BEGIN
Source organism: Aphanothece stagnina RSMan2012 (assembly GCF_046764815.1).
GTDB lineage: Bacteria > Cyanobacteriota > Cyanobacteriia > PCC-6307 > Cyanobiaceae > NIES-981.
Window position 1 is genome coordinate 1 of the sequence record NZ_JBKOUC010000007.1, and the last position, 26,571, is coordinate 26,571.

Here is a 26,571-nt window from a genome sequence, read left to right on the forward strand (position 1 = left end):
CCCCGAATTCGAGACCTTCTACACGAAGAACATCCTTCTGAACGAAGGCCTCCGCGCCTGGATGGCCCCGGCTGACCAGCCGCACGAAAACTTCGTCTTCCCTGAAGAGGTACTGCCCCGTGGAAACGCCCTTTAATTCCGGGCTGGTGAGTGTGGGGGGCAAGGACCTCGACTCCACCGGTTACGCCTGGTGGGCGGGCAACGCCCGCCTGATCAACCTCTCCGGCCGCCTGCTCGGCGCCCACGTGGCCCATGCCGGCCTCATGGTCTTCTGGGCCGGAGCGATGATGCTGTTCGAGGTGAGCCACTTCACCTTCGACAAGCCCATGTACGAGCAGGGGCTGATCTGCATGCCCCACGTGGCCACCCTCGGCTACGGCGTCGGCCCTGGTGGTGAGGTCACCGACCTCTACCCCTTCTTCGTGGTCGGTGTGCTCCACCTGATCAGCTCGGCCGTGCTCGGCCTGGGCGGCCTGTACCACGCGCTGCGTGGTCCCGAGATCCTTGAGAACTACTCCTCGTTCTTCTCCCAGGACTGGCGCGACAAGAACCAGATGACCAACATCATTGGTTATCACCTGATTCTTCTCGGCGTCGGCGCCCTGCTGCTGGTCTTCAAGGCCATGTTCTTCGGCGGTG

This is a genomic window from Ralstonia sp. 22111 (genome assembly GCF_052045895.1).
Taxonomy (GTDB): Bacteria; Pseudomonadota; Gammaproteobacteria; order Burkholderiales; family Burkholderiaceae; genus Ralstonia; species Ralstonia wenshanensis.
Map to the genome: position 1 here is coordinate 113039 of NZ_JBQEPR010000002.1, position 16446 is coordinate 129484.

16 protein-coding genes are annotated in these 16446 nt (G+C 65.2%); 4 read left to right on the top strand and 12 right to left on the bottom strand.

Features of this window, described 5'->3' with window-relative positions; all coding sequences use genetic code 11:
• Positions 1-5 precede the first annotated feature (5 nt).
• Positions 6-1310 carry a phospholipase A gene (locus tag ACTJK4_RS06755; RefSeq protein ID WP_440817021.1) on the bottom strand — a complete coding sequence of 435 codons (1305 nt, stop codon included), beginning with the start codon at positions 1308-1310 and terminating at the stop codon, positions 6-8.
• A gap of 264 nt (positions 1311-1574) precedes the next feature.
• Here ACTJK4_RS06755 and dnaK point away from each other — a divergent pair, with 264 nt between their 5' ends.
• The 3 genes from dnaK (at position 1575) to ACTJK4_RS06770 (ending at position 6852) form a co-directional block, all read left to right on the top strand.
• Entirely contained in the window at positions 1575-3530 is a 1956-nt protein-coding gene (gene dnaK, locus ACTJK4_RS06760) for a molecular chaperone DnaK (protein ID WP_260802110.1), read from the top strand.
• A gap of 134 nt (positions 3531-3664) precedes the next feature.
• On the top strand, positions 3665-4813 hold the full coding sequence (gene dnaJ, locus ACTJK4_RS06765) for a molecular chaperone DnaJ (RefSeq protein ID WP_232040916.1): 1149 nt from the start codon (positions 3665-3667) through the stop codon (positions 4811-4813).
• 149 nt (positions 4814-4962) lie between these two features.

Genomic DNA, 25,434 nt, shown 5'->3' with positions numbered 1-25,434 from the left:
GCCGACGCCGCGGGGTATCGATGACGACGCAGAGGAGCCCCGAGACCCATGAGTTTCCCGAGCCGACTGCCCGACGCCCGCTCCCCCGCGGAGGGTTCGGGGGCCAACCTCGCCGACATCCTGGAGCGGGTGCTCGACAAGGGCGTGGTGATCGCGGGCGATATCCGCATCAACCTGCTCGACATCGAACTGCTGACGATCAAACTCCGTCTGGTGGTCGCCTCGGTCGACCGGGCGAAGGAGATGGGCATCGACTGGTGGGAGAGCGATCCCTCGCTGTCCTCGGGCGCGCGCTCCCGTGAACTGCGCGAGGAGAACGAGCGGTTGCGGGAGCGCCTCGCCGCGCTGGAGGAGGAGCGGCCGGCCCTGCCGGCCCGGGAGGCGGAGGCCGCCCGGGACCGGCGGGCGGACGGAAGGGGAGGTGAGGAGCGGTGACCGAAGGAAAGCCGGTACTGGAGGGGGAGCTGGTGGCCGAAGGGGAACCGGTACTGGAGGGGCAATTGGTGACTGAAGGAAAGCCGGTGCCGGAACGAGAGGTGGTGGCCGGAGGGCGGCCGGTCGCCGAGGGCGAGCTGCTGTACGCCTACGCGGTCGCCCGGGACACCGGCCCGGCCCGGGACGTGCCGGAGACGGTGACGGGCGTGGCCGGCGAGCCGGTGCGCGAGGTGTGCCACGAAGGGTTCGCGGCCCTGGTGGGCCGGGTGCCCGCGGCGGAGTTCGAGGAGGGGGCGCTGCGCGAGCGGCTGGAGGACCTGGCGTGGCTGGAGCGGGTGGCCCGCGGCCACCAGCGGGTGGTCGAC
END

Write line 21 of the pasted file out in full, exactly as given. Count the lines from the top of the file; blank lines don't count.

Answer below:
GCCGACGCCGCGGGGTATCGATGACGACGCAGAGGAGCCCCGAGACCCATGAGTTTCCCGAGCCGACTGCCCGACGCCCGCTCCCCCGCGGAGGGTTCGGGGGCCAACCTCGCCGACATCCTGGAGCGGGTGCTCGACAAGGGCGTGGTGATCGCGGGCGATATCCGCATCAACCTGCTCGACATCGAACTGCTGACGATCAAACTCCGTCTGGTGGTCGCCTCGGTCGACCGGGCGAAGGAGATGGGCATCGACTGGTGGGAGAGCGATCCCTCGCTGTCCTCGGGCGCGCGCTCCCGTGAACTGCGCGAGGAGAACGAGCGGTTGCGGGAGCGCCTCGCCGCGCTGGAGGAGGAGCGGCCGGCCCTGCCGGCCCGGGAGGCGGAGGCCGCCCGGGACCGGCGGGCGGACGGAAGGGGAGGTGAGGAGCGGTGACCGAAGGAAAGCCGGTACTGGAGGGGGAGCTGGTGGCCGAAGGGGAACCGGTACTGGAGGGGCAATTGGTGACTGAAGGAAAGCCGGTGCCGGAACGAGAGGTGGTGGCCGGAGGGCGGCCGGTCGCCGAGGGCGAGCTGCTGTACGCCTACGCGGTCGCCCGGGACACCGGCCCGGCCCGGGACGTGCCGGAGACGGTGACGGGCGTGGCCGGCGAGCCGGTGCGCGAGGTGTGCCACGAAGGGTTCGCGGCCCTGGTGGGCCGGGTGCCCGCGGCGGAGTTCGAGGAGGGGGCGCTGCGCGAGCGGCTGGAGGACCTGGCGTGGCTGGAGCGGGTGGCCCGCGGCCACCAGCGGGTGGTCGAC